ADL Urges Court to Hear Potential Landmark Vouchers Case
New York, NY, October 1, 1998.... The Anti-Defamation League (ADL) has filed an amicus
brief urging the United States Supreme Court to hear an appeal of a Wisconsin decision in Jackson
v. Benson which upheld the constitutionality of a state school voucher program. The
publicly-funded initiative provides parents with tuition vouchers that are redeemable at
private schools, including sectarian and religious institutions.
"This case has the potential to further erode the First Amendment or to make it
clear that this nation is centered on the firm principle of separation of church and
state," noted Howard P. Berkowitz, ADL National Chairman. "The Constitution
prohibits the government from using state funds to promote religious indoctrination. We
hope the Supreme Court will take this opportunity to reaffirm this fundamental tenet of
American democracy," Mr. Berkowitz said.
The League's brief includes the following arguments:
The principles embodied in the Establishment Clause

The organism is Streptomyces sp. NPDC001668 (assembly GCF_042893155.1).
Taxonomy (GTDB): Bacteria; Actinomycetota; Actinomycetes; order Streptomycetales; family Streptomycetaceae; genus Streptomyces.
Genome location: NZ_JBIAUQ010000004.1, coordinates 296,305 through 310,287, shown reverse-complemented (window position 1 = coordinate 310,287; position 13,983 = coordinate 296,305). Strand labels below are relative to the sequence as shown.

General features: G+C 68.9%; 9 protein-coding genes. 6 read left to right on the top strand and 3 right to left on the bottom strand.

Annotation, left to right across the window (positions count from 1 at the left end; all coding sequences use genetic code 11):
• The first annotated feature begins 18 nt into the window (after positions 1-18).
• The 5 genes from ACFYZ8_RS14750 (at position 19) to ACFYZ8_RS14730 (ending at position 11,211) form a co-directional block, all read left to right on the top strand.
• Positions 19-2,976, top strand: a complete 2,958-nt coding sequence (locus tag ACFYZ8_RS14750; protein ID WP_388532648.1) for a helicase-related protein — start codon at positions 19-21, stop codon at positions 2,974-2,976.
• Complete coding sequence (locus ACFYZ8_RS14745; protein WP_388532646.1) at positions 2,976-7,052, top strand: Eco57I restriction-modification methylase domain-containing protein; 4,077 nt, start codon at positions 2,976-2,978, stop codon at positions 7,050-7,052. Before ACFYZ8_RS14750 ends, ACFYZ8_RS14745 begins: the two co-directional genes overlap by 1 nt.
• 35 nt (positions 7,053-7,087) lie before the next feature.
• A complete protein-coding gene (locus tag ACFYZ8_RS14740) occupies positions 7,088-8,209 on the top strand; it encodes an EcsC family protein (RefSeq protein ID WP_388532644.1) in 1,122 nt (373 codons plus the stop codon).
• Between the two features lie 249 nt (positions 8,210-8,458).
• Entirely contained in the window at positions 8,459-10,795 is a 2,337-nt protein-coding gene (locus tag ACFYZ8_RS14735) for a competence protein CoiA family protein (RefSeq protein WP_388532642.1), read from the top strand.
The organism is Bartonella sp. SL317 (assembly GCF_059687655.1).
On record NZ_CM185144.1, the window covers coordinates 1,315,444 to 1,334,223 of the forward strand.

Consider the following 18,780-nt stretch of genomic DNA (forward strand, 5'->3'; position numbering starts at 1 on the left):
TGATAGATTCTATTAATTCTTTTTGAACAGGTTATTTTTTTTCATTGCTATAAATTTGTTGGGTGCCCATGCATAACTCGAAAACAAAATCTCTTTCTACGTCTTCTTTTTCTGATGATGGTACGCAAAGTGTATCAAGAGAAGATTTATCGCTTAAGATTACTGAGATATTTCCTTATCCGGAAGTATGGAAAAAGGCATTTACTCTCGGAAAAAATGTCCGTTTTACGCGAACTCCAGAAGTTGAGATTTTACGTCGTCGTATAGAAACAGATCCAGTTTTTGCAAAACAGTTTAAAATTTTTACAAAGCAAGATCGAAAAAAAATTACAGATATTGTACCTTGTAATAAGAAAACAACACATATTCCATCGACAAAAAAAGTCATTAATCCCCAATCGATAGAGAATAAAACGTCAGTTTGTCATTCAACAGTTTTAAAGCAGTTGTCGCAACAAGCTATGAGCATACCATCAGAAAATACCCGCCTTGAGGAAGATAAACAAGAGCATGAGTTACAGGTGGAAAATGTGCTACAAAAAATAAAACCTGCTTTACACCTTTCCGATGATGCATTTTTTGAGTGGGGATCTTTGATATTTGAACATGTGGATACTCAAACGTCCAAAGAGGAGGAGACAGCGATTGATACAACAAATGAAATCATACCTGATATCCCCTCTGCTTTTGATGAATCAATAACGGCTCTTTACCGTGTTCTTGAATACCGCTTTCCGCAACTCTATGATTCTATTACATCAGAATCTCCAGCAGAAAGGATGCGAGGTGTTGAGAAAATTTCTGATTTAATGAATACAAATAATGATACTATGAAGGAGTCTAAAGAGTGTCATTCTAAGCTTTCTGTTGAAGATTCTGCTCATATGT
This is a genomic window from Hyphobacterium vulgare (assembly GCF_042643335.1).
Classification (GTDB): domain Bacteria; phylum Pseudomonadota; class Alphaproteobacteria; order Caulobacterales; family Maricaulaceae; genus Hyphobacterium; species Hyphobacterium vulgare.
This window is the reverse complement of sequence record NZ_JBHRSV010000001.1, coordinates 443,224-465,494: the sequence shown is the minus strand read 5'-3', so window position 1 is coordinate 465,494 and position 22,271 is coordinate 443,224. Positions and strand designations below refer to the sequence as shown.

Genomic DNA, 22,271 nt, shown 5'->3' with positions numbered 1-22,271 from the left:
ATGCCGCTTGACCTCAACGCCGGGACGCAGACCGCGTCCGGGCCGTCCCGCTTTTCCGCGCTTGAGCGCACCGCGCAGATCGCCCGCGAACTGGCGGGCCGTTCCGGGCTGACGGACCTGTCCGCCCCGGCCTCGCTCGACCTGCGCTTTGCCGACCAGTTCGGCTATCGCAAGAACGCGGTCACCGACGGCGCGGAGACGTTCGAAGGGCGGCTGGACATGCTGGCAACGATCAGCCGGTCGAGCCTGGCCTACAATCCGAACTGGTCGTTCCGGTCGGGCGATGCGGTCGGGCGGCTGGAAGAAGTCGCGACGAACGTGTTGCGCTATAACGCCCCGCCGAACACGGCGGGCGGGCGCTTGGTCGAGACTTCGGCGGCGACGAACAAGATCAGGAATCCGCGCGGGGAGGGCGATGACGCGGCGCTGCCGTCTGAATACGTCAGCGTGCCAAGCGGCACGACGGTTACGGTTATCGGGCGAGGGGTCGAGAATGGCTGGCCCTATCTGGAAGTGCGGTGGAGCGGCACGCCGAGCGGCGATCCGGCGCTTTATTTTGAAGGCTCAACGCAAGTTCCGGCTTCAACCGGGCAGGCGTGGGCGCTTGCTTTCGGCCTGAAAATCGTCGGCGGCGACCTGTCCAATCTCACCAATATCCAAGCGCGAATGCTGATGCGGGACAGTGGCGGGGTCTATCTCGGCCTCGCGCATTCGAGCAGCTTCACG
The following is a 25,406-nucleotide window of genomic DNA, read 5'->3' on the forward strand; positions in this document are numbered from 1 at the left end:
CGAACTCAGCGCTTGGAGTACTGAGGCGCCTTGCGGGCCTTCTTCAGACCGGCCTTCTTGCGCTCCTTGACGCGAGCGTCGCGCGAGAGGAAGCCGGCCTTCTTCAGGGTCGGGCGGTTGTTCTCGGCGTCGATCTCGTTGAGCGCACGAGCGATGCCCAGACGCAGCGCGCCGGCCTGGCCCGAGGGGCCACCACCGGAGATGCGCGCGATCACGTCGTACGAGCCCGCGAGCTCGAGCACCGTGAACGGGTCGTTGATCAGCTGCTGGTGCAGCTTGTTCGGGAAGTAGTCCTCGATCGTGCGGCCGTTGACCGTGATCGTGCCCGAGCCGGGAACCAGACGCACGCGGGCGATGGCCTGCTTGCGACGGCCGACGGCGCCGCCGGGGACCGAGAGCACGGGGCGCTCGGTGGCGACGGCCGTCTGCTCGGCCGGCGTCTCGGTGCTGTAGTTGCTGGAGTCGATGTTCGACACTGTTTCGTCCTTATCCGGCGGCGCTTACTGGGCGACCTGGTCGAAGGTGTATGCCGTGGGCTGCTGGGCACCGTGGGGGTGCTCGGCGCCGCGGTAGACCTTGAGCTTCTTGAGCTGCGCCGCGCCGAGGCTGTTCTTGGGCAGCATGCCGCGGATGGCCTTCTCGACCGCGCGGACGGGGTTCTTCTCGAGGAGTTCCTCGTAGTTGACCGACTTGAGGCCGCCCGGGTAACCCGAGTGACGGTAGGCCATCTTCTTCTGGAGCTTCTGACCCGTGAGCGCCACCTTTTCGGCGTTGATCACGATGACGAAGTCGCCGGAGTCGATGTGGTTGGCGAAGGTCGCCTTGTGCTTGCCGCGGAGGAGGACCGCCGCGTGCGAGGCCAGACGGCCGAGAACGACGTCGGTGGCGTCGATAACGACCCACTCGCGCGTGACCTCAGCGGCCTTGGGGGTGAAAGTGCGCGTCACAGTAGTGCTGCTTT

cannot and should not be
compromised, notwithstanding the difficult problems state and local governments admittedly
must confront regarding the state of public education in our urban communities.
The proponents of the Milwaukee voucher experiment ignore not only the special status
public schools have as shapers of values, ideas and knowledge which are central to the
notion of community and the ability to exercise fundamental constitutional rights, but
almost a half a century of jurisprudence recognizing this critical link between public
education and the common good of our democracy.
The Anti-Defamation League, founded in 1913, is the world's leading organization fighting anti-Semitism through programs and services that counteract hatred, prejudice and bigotry.